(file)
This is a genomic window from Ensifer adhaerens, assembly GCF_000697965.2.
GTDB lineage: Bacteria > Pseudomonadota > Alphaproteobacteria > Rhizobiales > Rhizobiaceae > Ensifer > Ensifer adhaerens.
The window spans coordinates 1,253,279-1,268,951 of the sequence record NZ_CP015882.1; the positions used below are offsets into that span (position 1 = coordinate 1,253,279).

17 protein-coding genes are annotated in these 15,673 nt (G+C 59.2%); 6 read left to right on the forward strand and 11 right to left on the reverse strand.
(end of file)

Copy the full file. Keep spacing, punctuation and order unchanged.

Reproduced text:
This is a genomic window from Ensifer adhaerens, assembly GCF_000697965.2.
GTDB lineage: Bacteria > Pseudomonadota > Alphaproteobacteria > Rhizobiales > Rhizobiaceae > Ensifer > Ensifer adhaerens.
The window spans coordinates 1,253,279-1,268,951 of the sequence record NZ_CP015882.1; the positions used below are offsets into that span (position 1 = coordinate 1,253,279).

17 protein-coding genes are annotated in these 15,673 nt (G+C 59.2%); 6 read left to right on the forward strand and 11 right to left on the reverse strand.